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Building Trust from the Inside Out: The IFRC’s Comprehensive Building Trust Programme for COVID-19 Response

    Trust is essential for NGOs to do effective work serving individuals around the world. Organisations must establish relationships with communities and individuals that demonstrate the organisation’s willingness and ability to serve. Without trust between the organisation and the communities they serve, NGOs simply cannot do their work without compounding the problems they are trying to help solve. Trust, then, is essential for building peace. Trust between individuals and organisations provides the foundation on which lasting peace is built, allowing communities to truly benefit from the work that NGOs are doing. Especially for organisations like the Red Cross, building trust with a community in order to provide lifesaving vaccines and medical services can be the difference between life and death.

    During the COVID-19 pandemic, the International Federation of the Red Cross and Red Crescent (IFRC) developed a specific Building Trust Programme in order to address this issue as the organisation sought to deliver COVID-19 vaccines around the world. The Building Trust Programme combines program effectiveness data and personal feedback with on-the-ground experiences to help the IFRC build trust with diverse communities around the world. The IFRC recognises that the same strategies for trust building will not work everywhere, and intentionally created a program that is flexible and allows for change and reaction in order to construct better relationships with communities.

    The program is based on six pillars that engage with people and empirical evidence to help the IFRC improve its trust building and connections with communities. One aspect of the program involves the collection of social data, measures of qualitative feedback on IFRC programs such as public perception and community feedback. An additional pillar is the creation of a data-driven ‘Trust Index’ through which the IFRC will be able to measure the amount of trust between themselves and a given community and identify what can be changed in order to increase the amount of trust.

    Just as important are the ways in which the IFRC builds human connections. The remaining 4 pillars of the Building Trust Programme highlight how the IFRC approaches building and maintaining relationships with those they serve. One way in which this happens is through feedback. Those being served by the IFRC have opportunities to share how they feel they can be served better. These responses are critical for the organisation in adapting their services to communities to ensure that they are using their resources effectively to meet the community’s needs as well as they can. This feedback is also used to develop new strategies for the IFRC in their work around the world, sharing innovations and strategies between areas they serve.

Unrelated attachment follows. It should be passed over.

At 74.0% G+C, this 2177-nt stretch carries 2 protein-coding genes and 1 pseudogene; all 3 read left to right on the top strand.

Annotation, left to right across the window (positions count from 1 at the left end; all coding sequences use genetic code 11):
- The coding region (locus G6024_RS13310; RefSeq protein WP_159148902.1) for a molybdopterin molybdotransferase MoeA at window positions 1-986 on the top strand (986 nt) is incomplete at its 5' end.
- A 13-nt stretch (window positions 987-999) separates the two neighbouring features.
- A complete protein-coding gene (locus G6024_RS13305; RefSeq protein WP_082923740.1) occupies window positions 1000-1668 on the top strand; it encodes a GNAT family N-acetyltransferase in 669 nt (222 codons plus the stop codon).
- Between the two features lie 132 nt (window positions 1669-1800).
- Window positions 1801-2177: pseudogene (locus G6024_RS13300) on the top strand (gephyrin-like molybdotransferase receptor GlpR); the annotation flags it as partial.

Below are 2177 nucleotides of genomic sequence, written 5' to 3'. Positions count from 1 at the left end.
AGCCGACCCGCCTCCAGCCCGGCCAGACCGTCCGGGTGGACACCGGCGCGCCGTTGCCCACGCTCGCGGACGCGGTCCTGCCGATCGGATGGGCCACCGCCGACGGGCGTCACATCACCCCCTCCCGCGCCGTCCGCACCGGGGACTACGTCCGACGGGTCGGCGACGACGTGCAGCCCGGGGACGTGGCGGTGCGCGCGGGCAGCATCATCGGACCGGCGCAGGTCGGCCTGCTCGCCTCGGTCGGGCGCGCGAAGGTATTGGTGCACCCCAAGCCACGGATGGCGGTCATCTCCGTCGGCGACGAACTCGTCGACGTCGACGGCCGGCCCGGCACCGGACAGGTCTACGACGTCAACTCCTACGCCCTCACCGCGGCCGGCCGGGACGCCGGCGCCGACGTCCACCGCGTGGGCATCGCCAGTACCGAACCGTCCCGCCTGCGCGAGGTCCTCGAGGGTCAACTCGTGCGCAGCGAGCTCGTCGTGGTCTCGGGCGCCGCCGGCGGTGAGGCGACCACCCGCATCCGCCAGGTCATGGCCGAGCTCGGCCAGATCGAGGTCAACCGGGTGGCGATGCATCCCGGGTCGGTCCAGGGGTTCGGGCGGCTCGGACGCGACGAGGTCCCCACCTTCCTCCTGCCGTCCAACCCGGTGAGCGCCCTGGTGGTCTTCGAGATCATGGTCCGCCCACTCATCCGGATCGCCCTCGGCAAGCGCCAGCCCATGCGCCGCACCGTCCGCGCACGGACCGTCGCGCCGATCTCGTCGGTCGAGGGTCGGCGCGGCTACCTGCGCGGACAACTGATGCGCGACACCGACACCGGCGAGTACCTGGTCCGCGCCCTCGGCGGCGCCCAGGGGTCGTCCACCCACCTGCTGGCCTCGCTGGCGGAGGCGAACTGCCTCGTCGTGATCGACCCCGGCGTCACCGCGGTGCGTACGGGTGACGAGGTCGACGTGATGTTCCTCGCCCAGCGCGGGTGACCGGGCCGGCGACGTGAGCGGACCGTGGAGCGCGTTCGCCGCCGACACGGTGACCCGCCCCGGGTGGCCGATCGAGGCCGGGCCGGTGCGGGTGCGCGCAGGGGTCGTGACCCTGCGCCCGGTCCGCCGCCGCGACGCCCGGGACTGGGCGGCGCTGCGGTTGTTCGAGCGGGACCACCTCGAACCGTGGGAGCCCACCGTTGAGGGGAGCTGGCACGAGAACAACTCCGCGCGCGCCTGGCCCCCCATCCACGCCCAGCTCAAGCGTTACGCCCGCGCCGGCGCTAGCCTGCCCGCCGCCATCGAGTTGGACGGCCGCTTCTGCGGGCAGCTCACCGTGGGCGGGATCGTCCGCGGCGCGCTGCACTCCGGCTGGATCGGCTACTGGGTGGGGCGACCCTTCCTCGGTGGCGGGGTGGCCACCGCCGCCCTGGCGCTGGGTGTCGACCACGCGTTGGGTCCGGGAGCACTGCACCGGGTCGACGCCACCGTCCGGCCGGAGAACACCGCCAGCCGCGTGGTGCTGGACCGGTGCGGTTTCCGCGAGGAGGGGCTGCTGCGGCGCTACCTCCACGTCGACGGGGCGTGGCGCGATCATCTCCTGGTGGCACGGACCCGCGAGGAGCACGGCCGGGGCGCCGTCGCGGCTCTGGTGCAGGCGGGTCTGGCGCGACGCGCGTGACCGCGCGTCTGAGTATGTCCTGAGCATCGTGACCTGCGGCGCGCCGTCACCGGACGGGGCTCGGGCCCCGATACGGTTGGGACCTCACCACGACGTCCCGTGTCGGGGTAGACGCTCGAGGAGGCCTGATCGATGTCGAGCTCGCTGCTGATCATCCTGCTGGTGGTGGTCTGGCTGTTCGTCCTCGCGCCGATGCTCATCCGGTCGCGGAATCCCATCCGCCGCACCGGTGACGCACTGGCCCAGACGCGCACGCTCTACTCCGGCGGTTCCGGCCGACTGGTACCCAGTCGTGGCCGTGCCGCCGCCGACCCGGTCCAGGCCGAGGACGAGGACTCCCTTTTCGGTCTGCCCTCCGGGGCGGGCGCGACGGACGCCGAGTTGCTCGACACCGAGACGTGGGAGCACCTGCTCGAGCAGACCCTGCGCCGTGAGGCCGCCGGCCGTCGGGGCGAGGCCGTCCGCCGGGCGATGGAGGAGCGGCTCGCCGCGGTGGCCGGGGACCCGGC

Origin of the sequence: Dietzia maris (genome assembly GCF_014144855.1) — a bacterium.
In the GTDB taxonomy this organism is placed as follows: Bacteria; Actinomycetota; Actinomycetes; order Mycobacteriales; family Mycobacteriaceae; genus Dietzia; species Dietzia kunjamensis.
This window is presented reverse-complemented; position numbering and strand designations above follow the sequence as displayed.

The Building Trust Programme also offers specific training to IFRC workers and local societies to help them incorporate the input of local communities into their work, allowing those they are working with to participate in the design and improvement of IFRC programs. Incorporating the voices of those they are serving into their work greatly increases the amount of trust between IFRC workers and local communities, allowing IFRC programs to grow and thrive around the world.

    Further, the Building Trust program sought to involve local leaders in the development and implementation of IFRC programs, specifically with immunisations. By gaining the trust of leaders and influential local figures, the IFRC is able to better establish themselves and gain the trust of individuals across the community. Connecting with local leadership allows the IFRC to integrate itself into communities and improve clarity and communication, allowing for the efficient and safe provision of services. The final pillar of the IFRC’s Building Trust Programme coordinates trust building in humanitarian services between NGOs. Collaboration with other NGOs spreads the IFRC’s goals and methods of trust building to allow for increased trust between other organisations and their served communities. Working with other groups in this way also creates an advocacy network for vulnerable groups in countries where they are underserved. 

    The trust-building that happens as a result of these strategies is essential for NGOs to continue their work around the world, in places impacted by crisis or conflict. The comprehensive approach taken by the IFRC’s Building Trust Programme is indicative of the difficulties and complexities of trust building in humanitarian work, showing the importance of considering adaptability, approachability, and authority all at the same time. This holistic vision of trust as a means to support NGO work requires intense and careful planning of grassroots efforts to establish mutually beneficial relationships with individuals and communities. It is only after these trusting relationships have been established that organisations can begin to support communities and create sustainable peace.

    What do you think?

    • Can there be peace without trust?
    • What do you look for when building trust?
    • How does the IFRC’s method of peacebuilding compare to top-down methods?
    • What are other ways in which NGOs can build trust in order to build peace?
    • How does trust building between NGOs and communities differ from trust building between individuals?

    If you enjoyed this item in our museum…

    You may also enjoy, ‘The Place of Neutrality in Peace Work‘, ‘Pride: peace in social justice and the power of solidarity,’ ‘Twenty-Five Years of the Good Friday Agreement and the Challenges of Grassroots Peacebuilding,’ and ‘(Imperfect) Justice via Gacaca in Rwanda.’

    Samuel Huff, December 2023

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